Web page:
3: Re-evaluate the brand and market

Where does O4D want to be in the market? Who is each line competing with and how does it compare against these other labels? Is the brand fighting battles it can’t win? Are limited marketing resources split too many ways? What brands aren’t profitable and which are?

I’d figure out where their strengths and weaknesses are (and how those line up with market realities) and refocus their efforts appropriately. O4D is Atlanta’s first distillery, but I feel like people don’t know that.

4: Push

Once the first three things are complete and the company is on good ground physically, fiscally, and existentially, I’d take the learnings from the third point (where do we want to be, where can we compete) and make a hard push to grow those lines, whatever they turn out to be. O4D bottles should be on more bars in Georgia, and it should be promoted as a local brand with a cocktail program to back it up. Set up a spirits education program and bring in F&B owners and front of house staff for industry-focused tours and tastings. Teach them about the product, how is it made, how is it different, why should they care. Do the same for the off-trade, educate package store owners through events and tours and make sure they’re supported in the store.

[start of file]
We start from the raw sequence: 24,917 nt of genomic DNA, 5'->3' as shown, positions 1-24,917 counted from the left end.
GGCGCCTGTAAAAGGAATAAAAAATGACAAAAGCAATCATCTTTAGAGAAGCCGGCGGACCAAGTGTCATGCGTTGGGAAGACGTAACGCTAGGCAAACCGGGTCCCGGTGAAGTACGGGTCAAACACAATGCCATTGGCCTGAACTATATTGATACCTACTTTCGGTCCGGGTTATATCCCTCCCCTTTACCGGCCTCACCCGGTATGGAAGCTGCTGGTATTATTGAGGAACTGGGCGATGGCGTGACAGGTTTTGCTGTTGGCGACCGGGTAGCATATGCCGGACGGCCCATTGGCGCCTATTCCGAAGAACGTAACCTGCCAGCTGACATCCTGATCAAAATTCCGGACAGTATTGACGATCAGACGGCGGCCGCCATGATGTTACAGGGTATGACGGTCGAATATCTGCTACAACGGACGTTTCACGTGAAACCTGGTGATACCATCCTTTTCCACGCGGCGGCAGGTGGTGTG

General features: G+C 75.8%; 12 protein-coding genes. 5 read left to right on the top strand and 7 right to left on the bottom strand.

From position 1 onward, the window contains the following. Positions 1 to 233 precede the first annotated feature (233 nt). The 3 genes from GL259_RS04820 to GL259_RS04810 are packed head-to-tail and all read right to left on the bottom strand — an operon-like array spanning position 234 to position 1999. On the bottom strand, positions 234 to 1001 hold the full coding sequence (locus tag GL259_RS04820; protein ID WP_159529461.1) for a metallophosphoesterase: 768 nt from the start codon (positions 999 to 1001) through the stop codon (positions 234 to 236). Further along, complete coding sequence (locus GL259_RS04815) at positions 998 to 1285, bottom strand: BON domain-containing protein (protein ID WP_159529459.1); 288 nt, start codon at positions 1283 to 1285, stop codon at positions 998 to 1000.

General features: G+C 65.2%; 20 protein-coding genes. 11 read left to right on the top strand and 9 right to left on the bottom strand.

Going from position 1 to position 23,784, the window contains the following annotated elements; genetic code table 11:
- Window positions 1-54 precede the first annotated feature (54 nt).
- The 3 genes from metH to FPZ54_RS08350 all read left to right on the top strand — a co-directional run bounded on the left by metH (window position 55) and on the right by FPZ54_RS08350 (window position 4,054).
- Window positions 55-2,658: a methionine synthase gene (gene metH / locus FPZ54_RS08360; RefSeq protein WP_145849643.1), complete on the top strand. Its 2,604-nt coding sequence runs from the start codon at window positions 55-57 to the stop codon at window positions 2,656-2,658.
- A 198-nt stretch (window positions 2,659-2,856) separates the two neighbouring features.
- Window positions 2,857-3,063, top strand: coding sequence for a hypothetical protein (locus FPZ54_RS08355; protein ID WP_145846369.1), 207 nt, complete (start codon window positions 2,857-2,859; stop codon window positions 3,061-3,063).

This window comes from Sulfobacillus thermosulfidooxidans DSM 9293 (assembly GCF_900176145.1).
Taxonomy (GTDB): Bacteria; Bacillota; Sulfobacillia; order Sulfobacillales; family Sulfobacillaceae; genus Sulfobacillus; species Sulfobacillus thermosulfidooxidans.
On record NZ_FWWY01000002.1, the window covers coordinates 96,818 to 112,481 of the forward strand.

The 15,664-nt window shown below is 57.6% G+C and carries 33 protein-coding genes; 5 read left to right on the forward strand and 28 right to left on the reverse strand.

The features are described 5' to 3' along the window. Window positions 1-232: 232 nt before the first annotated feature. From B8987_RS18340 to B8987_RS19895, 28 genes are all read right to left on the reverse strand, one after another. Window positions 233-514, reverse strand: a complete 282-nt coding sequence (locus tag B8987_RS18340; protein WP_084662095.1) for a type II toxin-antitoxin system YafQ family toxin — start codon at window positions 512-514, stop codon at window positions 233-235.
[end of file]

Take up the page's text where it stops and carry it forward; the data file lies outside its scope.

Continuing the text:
The future

Of course, nobody is going to hand me the keys to the distillery. And with the stock market the way it is now, I’m not going to be writing a check for it any time soon. But those casks of aging whiskey will be catnip to certain people, and I expect the broker will have more emails to read than he knows what to do with on Monday.